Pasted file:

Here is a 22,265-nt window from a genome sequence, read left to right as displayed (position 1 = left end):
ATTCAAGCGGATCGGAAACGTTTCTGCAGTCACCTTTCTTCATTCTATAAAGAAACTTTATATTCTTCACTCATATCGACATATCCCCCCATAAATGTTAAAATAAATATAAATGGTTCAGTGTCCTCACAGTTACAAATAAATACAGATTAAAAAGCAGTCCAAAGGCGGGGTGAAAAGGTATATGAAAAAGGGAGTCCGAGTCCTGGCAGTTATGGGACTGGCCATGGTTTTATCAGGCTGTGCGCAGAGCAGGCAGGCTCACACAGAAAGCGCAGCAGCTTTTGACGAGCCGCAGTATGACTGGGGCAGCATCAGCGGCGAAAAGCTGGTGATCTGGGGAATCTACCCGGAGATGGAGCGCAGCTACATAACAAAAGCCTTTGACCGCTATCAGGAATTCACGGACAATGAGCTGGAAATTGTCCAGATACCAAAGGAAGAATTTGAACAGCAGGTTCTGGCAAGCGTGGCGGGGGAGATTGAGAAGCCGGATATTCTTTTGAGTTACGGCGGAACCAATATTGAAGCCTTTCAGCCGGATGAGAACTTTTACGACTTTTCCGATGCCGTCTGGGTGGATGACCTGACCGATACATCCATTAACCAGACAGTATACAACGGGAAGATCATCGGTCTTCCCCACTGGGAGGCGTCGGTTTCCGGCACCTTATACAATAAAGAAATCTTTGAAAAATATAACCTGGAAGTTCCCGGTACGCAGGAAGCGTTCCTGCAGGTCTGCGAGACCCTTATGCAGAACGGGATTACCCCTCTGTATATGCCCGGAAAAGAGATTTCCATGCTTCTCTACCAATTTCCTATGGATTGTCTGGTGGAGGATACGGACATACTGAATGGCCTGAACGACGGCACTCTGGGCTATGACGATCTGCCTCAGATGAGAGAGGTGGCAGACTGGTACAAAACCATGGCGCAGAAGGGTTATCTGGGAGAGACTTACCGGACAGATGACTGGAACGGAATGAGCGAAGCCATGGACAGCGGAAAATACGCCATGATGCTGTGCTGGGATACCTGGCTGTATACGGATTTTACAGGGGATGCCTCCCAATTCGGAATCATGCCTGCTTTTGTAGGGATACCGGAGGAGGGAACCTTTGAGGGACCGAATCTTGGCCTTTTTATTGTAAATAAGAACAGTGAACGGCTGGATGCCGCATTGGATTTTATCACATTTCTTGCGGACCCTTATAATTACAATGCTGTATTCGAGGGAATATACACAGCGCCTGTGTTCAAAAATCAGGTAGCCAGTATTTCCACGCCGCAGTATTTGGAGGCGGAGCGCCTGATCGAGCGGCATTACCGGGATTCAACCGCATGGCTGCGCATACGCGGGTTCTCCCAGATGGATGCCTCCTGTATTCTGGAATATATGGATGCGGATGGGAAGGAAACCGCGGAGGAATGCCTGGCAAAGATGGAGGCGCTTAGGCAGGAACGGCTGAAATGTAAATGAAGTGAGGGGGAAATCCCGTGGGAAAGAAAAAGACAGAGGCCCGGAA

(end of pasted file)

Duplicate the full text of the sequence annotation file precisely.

Here is a 22,265-nt window from a genome sequence, read left to right as displayed (position 1 = left end):
ATTCAAGCGGATCGGAAACGTTTCTGCAGTCACCTTTCTTCATTCTATAAAGAAACTTTATATTCTTCACTCATATCGACATATCCCCCCATAAATGTTAAAATAAATATAAATGGTTCAGTGTCCTCACAGTTACAAATAAATACAGATTAAAAAGCAGTCCAAAGGCGGGGTGAAAAGGTATATGAAAAAGGGAGTCCGAGTCCTGGCAGTTATGGGACTGGCCATGGTTTTATCAGGCTGTGCGCAGAGCAGGCAGGCTCACACAGAAAGCGCAGCAGCTTTTGACGAGCCGCAGTATGACTGGGGCAGCATCAGCGGCGAAAAGCTGGTGATCTGGGGAATCTACCCGGAGATGGAGCGCAGCTACATAACAAAAGCCTTTGACCGCTATCAGGAATTCACGGACAATGAGCTGGAAATTGTCCAGATACCAAAGGAAGAATTTGAACAGCAGGTTCTGGCAAGCGTGGCGGGGGAGATTGAGAAGCCGGATATTCTTTTGAGTTACGGCGGAACCAATATTGAAGCCTTTCAGCCGGATGAGAACTTTTACGACTTTTCCGATGCCGTCTGGGTGGATGACCTGACCGATACATCCATTAACCAGACAGTATACAACGGGAAGATCATCGGTCTTCCCCACTGGGAGGCGTCGGTTTCCGGCACCTTATACAATAAAGAAATCTTTGAAAAATATAACCTGGAAGTTCCCGGTACGCAGGAAGCGTTCCTGCAGGTCTGCGAGACCCTTATGCAGAACGGGATTACCCCTCTGTATATGCCCGGAAAAGAGATTTCCATGCTTCTCTACCAATTTCCTATGGATTGTCTGGTGGAGGATACGGACATACTGAATGGCCTGAACGACGGCACTCTGGGCTATGACGATCTGCCTCAGATGAGAGAGGTGGCAGACTGGTACAAAACCATGGCGCAGAAGGGTTATCTGGGAGAGACTTACCGGACAGATGACTGGAACGGAATGAGCGAAGCCATGGACAGCGGAAAATACGCCATGATGCTGTGCTGGGATACCTGGCTGTATACGGATTTTACAGGGGATGCCTCCCAATTCGGAATCATGCCTGCTTTTGTAGGGATACCGGAGGAGGGAACCTTTGAGGGACCGAATCTTGGCCTTTTTATTGTAAATAAGAACAGTGAACGGCTGGATGCCGCATTGGATTTTATCACATTTCTTGCGGACCCTTATAATTACAATGCTGTATTCGAGGGAATATACACAGCGCCTGTGTTCAAAAATCAGGTAGCCAGTATTTCCACGCCGCAGTATTTGGAGGCGGAGCGCCTGATCGAGCGGCATTACCGGGATTCAACCGCATGGCTGCGCATACGCGGGTTCTCCCAGATGGATGCCTCCTGTATTCTGGAATATATGGATGCGGATGGGAAGGAAACCGCGGAGGAATGCCTGGCAAAGATGGAGGCGCTTAGGCAGGAACGGCTGAAATGTAAATGAAGTGAGGGGGAAATCCCGTGGGAAAGAAAAAGACAGAGGCCCGGAA